Kisii County Government hosted the British High Commissioner to Kenya, Jane Marriott where they discussed ways of boosting the health sector to provide better health services to residents of Kisii and neighboring counties.
Speaking to the media, Kisii Governor, James Ongwae, said health services transcend administrative boundaries and therefore, the county has partnered with different institutions in the United Kingdom (UK) to support the delivery of health services under the Kenya-United Kingdom health alliance model.
“As Governors from the lake region, we met vice chancellors of the universities and agreed that Kisii University will be the major hub and the other universities including Masinde Muliro, Maseno and Egerton will collaborate in the area of medical education and medical excellence,” said Ongwae.
The County Boss added that they had identified almost 100 acres of land at Nyosia for the creation of the center of excellence in education and research on health service.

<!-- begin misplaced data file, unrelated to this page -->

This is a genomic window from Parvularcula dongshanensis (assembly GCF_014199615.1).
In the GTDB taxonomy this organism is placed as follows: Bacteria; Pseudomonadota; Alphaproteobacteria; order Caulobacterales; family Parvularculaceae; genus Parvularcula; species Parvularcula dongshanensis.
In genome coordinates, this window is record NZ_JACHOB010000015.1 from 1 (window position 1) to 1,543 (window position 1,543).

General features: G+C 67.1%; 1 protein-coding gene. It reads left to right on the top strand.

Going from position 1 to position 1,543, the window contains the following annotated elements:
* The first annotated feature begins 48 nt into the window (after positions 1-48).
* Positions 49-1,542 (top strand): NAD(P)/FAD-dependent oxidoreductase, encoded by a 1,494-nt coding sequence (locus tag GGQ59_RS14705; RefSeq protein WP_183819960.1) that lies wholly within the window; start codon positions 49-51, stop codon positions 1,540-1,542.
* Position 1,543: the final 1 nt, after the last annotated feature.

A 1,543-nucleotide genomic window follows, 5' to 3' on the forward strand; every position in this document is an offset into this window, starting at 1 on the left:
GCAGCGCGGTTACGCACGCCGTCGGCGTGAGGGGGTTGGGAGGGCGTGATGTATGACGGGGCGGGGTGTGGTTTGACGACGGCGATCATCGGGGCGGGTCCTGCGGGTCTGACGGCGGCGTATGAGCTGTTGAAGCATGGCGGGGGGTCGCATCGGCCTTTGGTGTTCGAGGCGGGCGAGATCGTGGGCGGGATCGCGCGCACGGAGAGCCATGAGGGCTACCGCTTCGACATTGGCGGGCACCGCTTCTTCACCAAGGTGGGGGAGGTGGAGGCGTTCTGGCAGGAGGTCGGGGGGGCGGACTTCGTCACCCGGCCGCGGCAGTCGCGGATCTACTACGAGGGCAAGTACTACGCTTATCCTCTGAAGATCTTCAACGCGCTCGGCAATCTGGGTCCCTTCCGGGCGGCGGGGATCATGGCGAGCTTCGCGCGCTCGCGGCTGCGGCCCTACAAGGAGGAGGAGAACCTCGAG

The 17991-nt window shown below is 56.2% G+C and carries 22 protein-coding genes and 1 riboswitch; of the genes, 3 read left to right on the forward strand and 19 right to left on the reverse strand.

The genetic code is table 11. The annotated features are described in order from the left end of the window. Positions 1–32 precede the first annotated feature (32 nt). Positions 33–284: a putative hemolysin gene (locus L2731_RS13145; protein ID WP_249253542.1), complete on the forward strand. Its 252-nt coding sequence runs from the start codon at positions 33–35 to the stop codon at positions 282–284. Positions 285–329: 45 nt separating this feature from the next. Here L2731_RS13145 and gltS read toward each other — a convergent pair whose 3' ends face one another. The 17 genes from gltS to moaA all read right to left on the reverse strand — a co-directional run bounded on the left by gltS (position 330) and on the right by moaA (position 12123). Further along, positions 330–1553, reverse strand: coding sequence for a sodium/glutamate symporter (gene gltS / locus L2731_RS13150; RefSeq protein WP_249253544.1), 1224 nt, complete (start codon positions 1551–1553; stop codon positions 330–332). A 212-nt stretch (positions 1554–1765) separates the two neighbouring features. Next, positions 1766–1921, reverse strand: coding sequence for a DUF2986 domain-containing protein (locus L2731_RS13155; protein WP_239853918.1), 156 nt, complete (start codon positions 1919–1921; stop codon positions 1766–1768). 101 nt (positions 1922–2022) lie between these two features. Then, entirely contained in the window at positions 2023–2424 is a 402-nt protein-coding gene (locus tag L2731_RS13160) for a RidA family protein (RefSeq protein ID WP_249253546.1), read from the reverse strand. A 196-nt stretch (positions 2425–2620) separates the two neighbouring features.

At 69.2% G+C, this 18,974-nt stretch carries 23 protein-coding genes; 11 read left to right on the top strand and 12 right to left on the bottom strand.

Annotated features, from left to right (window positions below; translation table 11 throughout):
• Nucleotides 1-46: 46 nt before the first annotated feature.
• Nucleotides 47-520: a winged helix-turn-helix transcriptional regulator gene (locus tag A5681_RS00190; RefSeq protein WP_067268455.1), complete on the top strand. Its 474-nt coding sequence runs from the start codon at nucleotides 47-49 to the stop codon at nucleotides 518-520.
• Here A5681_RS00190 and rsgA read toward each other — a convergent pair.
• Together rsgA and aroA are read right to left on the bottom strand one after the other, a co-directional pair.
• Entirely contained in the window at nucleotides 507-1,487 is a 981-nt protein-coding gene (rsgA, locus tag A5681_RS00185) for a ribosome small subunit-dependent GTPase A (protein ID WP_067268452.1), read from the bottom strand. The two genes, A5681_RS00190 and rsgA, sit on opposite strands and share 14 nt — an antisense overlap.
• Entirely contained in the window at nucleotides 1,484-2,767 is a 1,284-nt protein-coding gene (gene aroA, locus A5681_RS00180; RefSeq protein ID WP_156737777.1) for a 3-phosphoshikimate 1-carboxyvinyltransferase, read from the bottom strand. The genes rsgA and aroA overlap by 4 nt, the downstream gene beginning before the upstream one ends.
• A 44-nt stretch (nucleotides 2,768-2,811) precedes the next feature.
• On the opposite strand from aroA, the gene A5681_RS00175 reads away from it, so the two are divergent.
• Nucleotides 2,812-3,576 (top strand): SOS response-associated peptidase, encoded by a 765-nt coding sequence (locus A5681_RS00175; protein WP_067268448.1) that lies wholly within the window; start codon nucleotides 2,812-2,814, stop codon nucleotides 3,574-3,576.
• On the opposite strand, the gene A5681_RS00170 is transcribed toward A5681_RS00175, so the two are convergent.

He requested the UK Government to allow the county to access resources from international partners, especially the United Kingdom Export Finance in order to support Kisii University.
Ongwae noted the county was keen on developing a capacity-building program in partnership with Christie University so as to have an institutional framework in place, develop an E-Medicine program and have the institution send a number of specialists to assist in running the cancer center being constructed in the county.
The University of Manchester also agreed with the County Government to support in areas of breast cancer, prostate cancer and cervical cancer.
On her part, the High Commissioner lauded Kisii County Government and the UK institutions such as Christie University and the University of Manchester on the efforts they have made in health with regards to cancer treatment.
Marriott noted the UK maternal and newborn health program worth Sh10 billion operates in six counties with Kisii being among them and is aimed at helping to reduce maternal and neo-natal mortality rates.
By Carolyne Omwamba and Volka Jefferson